Matsui introduces bill to preserve trees on levees: “A bill introduced today by Rep. Doris Matsui, D-Sacramento, would require the U.S. Army Corps of Engineers to create regional policies to manage trees on flood-control levees. Dubbed the Levee Vegetation Review Act, the bill is cosponsored by 26 other members of the California Congressional delegation, including John Garamendi and Ami Bera, both Democrats from the Sacramento region. … ” Read more from the Sacramento Bee here: Matsui introduces bill to protect trees on levees
In commentary today …
Governor Brown taking political ownership of the drought, says Dan Walters: ” … Having issued the declaration, Brown now owns the drought politically, and while he needn’t necessarily worry about its affecting his all-but-certain re-election bid this year, the situation complicates his policy agenda. It comes as Brown is attempting to clear the way for what he hopes will be a landmark accomplishment, the construction of twin tunnels to carry Sacramento River water to the head of the California Aqueduct, thus completing the state water project that his father began more than a half-century ago. … ” Read more from the Fresno Bee here: Dan Walters: Jerry Brown assumes political ownership of drought
Record drought sure to bring changes, says Thomas Elias: ” … It shapes up as an unmitigated disaster, one that some call as catastrophic as a major earthquake. This is a bigger problem than any wildfire, because it has the potential to cause multiple massive blazes. Some analyses indicate the ongoing drought was one major reason the Rim Fire near Yosemite National Park burned so widely last summer. The state had gotten a record-low 4.58 inches of precipitation from January to June of last year, and then a major July heat wave added to tinderbox conditions sustaining that wildfire, the 14th most damaging in United States history. So far, this drought has produced no major changes in state policy and practices, although some cities are already telling restaurants to serve water only on request, a 1970s-era tactic. But if past is prologue, as historians often tell us, we can count on bigger changes. … ” Read more from the Hanford Sentinel: California Focus: Record drought sure to bring changes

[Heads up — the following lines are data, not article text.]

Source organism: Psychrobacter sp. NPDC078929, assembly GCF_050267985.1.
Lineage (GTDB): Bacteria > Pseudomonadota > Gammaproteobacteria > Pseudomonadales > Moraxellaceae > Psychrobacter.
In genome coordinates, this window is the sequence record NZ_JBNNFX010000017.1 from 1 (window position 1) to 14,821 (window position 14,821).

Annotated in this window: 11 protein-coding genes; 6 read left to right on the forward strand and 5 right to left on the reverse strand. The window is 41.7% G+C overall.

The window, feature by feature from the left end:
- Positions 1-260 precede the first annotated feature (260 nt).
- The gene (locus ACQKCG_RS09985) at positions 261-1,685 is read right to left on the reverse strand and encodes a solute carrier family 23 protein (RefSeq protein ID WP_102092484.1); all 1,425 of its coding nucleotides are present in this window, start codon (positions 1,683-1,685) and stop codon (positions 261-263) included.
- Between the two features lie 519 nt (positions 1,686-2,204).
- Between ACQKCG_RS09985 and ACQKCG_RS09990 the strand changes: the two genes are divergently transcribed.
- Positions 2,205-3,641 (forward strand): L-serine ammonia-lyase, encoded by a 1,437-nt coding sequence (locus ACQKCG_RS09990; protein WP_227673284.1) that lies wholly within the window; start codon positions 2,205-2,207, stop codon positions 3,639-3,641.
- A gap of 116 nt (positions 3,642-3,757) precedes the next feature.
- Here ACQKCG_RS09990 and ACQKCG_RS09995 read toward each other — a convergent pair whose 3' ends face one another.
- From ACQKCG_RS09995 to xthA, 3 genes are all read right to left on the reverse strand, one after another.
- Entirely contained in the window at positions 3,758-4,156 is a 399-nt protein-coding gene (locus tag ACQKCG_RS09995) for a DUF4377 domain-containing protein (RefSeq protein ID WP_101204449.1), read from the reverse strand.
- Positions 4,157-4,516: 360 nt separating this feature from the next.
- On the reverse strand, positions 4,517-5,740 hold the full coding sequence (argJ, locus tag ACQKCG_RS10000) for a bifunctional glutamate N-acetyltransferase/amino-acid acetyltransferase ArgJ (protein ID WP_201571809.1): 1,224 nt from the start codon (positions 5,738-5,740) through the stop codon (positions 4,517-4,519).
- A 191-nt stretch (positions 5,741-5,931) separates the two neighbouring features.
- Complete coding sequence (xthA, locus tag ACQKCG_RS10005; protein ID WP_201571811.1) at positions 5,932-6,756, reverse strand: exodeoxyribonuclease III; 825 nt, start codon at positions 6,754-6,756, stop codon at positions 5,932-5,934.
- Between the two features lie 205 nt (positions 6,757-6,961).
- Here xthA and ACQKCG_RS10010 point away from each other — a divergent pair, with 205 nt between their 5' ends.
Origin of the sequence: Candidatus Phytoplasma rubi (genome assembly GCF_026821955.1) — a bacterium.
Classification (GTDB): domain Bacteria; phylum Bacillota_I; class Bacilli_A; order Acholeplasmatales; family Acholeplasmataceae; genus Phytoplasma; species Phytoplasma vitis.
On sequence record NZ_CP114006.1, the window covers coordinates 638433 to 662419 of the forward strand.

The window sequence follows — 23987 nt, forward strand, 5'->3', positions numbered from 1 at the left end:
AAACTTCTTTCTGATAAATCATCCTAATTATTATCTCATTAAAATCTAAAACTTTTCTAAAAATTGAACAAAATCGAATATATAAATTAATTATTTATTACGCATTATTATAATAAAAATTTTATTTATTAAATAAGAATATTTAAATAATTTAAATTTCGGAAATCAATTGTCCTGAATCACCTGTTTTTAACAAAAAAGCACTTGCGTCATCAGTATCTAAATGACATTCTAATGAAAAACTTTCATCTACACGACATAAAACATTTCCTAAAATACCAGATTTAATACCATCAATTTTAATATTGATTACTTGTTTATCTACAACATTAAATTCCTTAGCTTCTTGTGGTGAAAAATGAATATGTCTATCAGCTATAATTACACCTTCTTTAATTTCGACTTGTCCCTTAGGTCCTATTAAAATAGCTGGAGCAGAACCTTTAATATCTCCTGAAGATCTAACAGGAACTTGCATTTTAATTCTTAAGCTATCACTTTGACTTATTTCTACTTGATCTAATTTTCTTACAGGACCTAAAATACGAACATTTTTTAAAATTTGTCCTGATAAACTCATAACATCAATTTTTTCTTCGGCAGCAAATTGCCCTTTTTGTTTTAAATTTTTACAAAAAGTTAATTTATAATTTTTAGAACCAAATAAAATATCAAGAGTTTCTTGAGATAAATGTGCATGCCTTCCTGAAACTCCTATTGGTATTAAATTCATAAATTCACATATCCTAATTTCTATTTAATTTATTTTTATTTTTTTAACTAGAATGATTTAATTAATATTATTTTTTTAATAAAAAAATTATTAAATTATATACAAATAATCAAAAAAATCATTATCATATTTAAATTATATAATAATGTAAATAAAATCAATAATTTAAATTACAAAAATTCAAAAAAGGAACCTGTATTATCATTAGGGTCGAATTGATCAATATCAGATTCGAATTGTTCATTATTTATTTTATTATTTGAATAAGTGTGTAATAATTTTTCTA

Nudity and other water-saving tips: Patt Morrison at the LA Times thinks conservation should be mandatory: ” … This bugs me about Brown’s news conference Friday announcing the state of emergency: He called on all of us to cut back our water use “at least 20%” but also said it would be “voluntary.” Not mandatory. Maybe he’s keeping mandatory on his emergency options list if things get worse, and that his subliminal message is really “volunteer — before we draft you.” But things seem pretty dire already. Don’t for a second fool yourself into thinking this doesn’t matter. A harrowing drought in Civil War-era California destroyed the state’s cattle-based economy, and when the cattle died, it killed off the grand, seigneurial California rancho lifestyle. Such an upending could happen again. … ” Read more from the LA Times here: Nudity and other water-saving tips for California’s epochal drought
Fracking during a drought is crazy: The Governor’s drought procalamation left out one thing, says Robert Gammon in this commentary: ” … According to estimates by the environmental group Oil Change International, which closely monitors fracking nationwide, there soon could be thousands of fracking wells in the state. Oil and gas companies are intensely interested in exploiting California’s Monterey Shale deposit, which holds an estimated 15 billion barrels of oil that can only be accessed through fracking. Getting that oil will cost California billions — perhaps tens of billions of gallons — of water. And yet Brown has not announced any plans to curtail fracking during the drought. “It seems kind of crazy to be asking Californians to be conscious of their water usage at a time when oil companies can apparently use as much as they wish,” said David Turnbull of Oil Change International. … ” Read more from the East Bay Express here: Fracking During a Drought Is Crazy
—————————————- About the Daily Digest: The Daily Digest is a collection of selected news articles, commentaries and editorials appearing in the mainstream press. Articles are generally selected to follow the focus of the Notebook blog. Articles behind paywalls are not included, because if I can’t see them, I figure you can’t, so I don’t want to waste your time. (If I send you to something you cannot access, please do let me know! Email Maven)